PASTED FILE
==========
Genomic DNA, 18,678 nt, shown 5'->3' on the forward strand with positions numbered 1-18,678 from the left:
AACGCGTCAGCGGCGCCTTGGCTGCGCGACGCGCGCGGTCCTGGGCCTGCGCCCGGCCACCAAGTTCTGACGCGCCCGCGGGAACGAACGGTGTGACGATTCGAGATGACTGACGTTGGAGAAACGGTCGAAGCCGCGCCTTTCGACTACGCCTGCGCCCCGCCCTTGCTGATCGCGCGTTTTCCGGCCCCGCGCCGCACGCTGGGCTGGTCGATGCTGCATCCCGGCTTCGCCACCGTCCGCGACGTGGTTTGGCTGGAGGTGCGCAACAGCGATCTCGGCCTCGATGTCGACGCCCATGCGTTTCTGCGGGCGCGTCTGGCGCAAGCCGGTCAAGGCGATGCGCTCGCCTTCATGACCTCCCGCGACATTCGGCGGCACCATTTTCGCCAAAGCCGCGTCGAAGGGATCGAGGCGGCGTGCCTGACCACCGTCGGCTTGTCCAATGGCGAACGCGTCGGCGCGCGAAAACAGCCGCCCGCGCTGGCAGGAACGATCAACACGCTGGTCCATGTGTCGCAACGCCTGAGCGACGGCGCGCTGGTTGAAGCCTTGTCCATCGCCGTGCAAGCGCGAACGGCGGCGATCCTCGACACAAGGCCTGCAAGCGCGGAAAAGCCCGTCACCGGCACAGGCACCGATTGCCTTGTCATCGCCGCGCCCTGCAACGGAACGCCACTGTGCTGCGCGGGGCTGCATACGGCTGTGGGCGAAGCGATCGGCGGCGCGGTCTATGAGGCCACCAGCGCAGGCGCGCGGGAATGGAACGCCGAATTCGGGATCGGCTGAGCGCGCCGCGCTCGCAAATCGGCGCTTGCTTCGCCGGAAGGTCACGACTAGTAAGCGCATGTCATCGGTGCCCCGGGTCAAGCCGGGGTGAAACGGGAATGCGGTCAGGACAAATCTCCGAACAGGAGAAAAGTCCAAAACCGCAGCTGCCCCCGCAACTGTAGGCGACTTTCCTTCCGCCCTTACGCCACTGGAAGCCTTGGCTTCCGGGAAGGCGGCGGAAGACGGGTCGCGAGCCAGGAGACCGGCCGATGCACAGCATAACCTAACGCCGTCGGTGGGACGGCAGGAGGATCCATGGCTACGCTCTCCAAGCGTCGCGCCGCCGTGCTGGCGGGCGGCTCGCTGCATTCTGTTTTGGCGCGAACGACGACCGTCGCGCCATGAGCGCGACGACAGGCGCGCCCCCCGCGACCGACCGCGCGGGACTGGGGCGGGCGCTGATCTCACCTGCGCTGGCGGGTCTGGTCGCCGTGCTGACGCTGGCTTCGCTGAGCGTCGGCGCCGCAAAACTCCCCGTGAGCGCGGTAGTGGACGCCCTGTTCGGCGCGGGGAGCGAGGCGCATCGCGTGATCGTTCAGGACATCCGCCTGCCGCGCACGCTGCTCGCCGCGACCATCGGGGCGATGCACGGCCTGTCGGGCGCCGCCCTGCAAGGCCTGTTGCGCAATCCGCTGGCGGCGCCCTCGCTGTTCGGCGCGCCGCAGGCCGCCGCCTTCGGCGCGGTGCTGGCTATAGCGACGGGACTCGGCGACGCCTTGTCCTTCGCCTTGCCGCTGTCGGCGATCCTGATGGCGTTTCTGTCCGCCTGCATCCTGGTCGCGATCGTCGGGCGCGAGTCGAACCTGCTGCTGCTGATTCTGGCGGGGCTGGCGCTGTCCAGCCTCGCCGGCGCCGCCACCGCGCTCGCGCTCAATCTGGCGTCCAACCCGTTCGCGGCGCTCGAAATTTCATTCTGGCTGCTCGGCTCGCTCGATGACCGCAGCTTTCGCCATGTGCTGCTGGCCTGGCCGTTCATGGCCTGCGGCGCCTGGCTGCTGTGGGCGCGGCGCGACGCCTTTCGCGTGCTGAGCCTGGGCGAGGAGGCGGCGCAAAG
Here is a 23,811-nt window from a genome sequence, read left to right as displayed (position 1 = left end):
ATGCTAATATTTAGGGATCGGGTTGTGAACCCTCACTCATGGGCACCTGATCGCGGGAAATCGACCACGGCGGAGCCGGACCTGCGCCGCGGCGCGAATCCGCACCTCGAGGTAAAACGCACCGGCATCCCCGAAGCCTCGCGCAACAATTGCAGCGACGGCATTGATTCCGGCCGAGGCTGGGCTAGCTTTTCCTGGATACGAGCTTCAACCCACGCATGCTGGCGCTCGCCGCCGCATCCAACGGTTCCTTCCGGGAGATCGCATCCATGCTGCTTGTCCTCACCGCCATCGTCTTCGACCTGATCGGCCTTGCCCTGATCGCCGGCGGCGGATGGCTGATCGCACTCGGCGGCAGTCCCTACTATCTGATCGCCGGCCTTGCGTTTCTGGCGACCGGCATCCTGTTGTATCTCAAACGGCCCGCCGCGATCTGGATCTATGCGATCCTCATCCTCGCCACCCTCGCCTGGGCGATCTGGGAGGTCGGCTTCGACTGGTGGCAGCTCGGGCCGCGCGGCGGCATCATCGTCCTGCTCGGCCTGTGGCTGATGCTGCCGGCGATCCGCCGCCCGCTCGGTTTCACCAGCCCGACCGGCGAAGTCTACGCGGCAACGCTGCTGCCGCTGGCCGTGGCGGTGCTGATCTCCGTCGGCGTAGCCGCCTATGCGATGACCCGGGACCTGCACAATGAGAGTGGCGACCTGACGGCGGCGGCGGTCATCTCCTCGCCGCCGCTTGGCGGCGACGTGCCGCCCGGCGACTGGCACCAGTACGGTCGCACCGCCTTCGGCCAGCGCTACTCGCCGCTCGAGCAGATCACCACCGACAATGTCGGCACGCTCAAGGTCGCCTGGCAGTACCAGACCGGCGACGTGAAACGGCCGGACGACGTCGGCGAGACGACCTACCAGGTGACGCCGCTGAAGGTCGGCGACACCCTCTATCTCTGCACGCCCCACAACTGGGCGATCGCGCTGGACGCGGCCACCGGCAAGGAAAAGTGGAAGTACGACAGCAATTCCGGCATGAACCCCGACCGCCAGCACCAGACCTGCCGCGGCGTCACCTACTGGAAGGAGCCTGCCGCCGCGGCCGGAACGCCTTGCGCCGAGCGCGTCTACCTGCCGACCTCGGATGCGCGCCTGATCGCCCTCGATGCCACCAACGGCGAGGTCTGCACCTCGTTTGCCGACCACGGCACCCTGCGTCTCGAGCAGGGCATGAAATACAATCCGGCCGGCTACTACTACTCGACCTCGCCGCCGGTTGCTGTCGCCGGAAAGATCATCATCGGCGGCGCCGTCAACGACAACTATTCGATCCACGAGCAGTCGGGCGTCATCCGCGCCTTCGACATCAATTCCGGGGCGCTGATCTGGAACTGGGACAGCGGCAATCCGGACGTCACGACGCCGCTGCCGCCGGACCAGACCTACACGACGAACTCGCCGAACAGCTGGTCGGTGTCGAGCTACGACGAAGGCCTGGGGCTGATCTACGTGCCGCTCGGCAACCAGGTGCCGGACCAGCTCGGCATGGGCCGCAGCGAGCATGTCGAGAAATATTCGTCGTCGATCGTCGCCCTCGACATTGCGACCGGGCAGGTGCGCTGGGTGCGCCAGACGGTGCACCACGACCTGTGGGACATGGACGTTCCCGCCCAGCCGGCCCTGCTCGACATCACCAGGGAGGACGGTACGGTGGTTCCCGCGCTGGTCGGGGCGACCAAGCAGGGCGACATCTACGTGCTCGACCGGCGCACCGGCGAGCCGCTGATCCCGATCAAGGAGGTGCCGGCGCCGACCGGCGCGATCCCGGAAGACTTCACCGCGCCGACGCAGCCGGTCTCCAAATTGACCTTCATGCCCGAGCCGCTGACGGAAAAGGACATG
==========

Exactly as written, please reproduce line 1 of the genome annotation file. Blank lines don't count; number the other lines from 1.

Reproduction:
Genomic DNA, 18,678 nt, shown 5'->3' on the forward strand with positions numbered 1-18,678 from the left: